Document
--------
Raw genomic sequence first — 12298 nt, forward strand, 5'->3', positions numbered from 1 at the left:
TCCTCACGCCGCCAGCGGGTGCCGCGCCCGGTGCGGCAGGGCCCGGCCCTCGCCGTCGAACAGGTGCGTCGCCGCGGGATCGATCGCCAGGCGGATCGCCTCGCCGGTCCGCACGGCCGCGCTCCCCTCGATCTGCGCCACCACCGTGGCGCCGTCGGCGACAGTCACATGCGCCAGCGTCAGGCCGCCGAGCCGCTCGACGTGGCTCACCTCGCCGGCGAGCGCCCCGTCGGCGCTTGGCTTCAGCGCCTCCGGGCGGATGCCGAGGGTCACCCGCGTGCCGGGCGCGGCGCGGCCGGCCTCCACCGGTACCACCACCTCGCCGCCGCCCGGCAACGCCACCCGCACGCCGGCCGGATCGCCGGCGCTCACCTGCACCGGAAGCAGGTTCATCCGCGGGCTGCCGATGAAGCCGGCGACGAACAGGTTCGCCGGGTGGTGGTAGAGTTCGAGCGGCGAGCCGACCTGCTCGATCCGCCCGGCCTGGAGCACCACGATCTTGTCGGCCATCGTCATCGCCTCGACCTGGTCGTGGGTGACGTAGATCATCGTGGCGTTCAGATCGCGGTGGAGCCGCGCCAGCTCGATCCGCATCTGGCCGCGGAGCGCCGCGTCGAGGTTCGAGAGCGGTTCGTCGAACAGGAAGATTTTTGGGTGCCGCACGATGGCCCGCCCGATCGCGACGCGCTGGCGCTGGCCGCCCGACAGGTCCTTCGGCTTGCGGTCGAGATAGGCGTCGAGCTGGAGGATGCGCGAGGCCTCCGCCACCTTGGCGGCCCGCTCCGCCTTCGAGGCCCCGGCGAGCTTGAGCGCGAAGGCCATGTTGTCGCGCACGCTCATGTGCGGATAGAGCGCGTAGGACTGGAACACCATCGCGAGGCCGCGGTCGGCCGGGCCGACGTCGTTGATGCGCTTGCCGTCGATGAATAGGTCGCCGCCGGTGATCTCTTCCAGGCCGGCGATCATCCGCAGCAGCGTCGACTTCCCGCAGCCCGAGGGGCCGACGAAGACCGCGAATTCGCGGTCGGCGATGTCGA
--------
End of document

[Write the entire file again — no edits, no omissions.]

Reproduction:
Raw genomic sequence first — 12298 nt, forward strand, 5'->3', positions numbered from 1 at the left:
TCCTCACGCCGCCAGCGGGTGCCGCGCCCGGTGCGGCAGGGCCCGGCCCTCGCCGTCGAACAGGTGCGTCGCCGCGGGATCGATCGCCAGGCGGATCGCCTCGCCGGTCCGCACGGCCGCGCTCCCCTCGATCTGCGCCACCACCGTGGCGCCGTCGGCGACAGTCACATGCGCCAGCGTCAGGCCGCCGAGCCGCTCGACGTGGCTCACCTCGCCGGCGAGCGCCCCGTCGGCGCTTGGCTTCAGCGCCTCCGGGCGGATGCCGAGGGTCACCCGCGTGCCGGGCGCGGCGCGGCCGGCCTCCACCGGTACCACCACCTCGCCGCCGCCCGGCAACGCCACCCGCACGCCGGCCGGATCGCCGGCGCTCACCTGCACCGGAAGCAGGTTCATCCGCGGGCTGCCGATGAAGCCGGCGACGAACAGGTTCGCCGGGTGGTGGTAGAGTTCGAGCGGCGAGCCGACCTGCTCGATCCGCCCGGCCTGGAGCACCACGATCTTGTCGGCCATCGTCATCGCCTCGACCTGGTCGTGGGTGACGTAGATCATCGTGGCGTTCAGATCGCGGTGGAGCCGCGCCAGCTCGATCCGCATCTGGCCGCGGAGCGCCGCGTCGAGGTTCGAGAGCGGTTCGTCGAACAGGAAGATTTTTGGGTGCCGCACGATGGCCCGCCCGATCGCGACGCGCTGGCGCTGGCCGCCCGACAGGTCCTTCGGCTTGCGGTCGAGATAGGCGTCGAGCTGGAGGATGCGCGAGGCCTCCGCCACCTTGGCGGCCCGCTCCGCCTTCGAGGCCCCGGCGAGCTTGAGCGCGAAGGCCATGTTGTCGCGCACGCTCATGTGCGGATAGAGCGCGTAGGACTGGAACACCATCGCGAGGCCGCGGTCGGCCGGGCCGACGTCGTTGATGCGCTTGCCGTCGATGAATAGGTCGCCGCCGGTGATCTCTTCCAGGCCGGCGATCATCCGCAGCAGCGTCGACTTCCCGCAGCCCGAGGGGCCGACGAAGACCGCGAATTCGCGGTCGGCGATGTCGA